Persky plea deal backfires, San Mateo athlete fails to comply with domestic violence sentencing

PALO ALTO, Calif. (KGO) -- A College of San Mateo football player will spend weekends in jail for failing to comply with terms of his probation.

Keenan Smith had pleaded guilty to assaulting his girlfriend last year. The case has brought new attention to the judge in the case, Aaron Persky, who had sentenced Stanford swimmer Brock Turner to six months in jail for rape.

RELATED: Judge Persky under fire again over another athlete case

Critics of Persky say this case is another example of lenient treatment for a man who pleaded guilty to domestic violence and assault. Instead of a long jail term, he was allowed to do community service on the weekend, but he failed to appear twice.

Keenan Smith, 20, was accused of violating probation for failing to appear twice for community work duties that were part of a plea deal for assaulting his girlfriend last year.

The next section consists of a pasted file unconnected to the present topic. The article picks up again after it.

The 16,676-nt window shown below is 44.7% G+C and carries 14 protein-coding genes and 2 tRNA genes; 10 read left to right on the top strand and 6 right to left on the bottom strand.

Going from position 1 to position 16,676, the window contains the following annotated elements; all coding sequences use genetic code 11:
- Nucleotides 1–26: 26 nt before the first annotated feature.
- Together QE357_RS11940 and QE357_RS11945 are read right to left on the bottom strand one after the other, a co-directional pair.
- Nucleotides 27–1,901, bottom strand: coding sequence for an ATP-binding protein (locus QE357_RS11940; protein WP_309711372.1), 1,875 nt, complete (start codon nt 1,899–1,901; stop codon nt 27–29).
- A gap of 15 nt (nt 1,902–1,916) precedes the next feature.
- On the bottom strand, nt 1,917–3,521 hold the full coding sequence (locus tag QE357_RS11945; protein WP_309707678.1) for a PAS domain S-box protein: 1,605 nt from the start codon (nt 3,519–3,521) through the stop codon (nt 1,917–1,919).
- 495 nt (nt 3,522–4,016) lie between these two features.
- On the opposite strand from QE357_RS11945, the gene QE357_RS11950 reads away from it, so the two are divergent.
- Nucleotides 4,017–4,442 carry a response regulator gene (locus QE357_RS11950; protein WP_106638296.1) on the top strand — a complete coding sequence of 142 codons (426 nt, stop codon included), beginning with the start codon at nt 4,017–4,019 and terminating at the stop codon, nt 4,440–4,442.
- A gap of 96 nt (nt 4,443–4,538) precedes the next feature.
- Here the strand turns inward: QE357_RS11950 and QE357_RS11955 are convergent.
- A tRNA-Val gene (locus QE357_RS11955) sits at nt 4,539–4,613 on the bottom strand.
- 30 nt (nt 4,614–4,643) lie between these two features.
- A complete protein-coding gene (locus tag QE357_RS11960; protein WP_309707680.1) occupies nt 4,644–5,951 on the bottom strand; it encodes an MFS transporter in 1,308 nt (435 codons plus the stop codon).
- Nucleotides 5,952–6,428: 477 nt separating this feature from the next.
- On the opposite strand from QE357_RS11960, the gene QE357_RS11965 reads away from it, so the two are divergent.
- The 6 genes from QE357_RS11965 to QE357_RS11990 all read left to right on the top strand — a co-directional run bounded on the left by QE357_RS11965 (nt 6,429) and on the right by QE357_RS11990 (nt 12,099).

He was ordered to spend eight weekends in jail as punishment, starting in December and then to complete a year's worth of domestic violence classes.

"I'll let Mr. Smith get the time done in a timely fashion," said Public Defender Gary Goodman. "It'll make it easier for him and then to start the domestic violence classes for the rehabilitation part of his sentence."

The case is in the spotlight because of Stanford law professor Michelle Dauber, who blames Persky for approving a plea deal that allows Smith to continue playing football at the college of San Mateo. Dauber is leading a recall campaign to unseat Perksy.

"Judge Persky clearly sent the message that football was more important than violence against women," said Dauber.

However, attorneys representing Smith say Dauber is wrong to point the finger at Persky for the plea deal.

RELATED: Controversy follows judge in Brock Turner case

"When the defense and the prosecution have an agreement, it's very rare that a judge will step in and what-we-call, bust the plea because that would cause court congestion," said Alternative Public Defender Barbara Muller. "So he did not bust the plea."

Dauber argues it was Persky who had the ultimate responsibility to ensure that the sentence was fair and appropriate. The plea deal, she said, did not take into account the violence against Smith's victims.

Police say Smith had knocked his girlfriend to the ground in a parking lot and punched a bystander unconscious when he tried to intervene.
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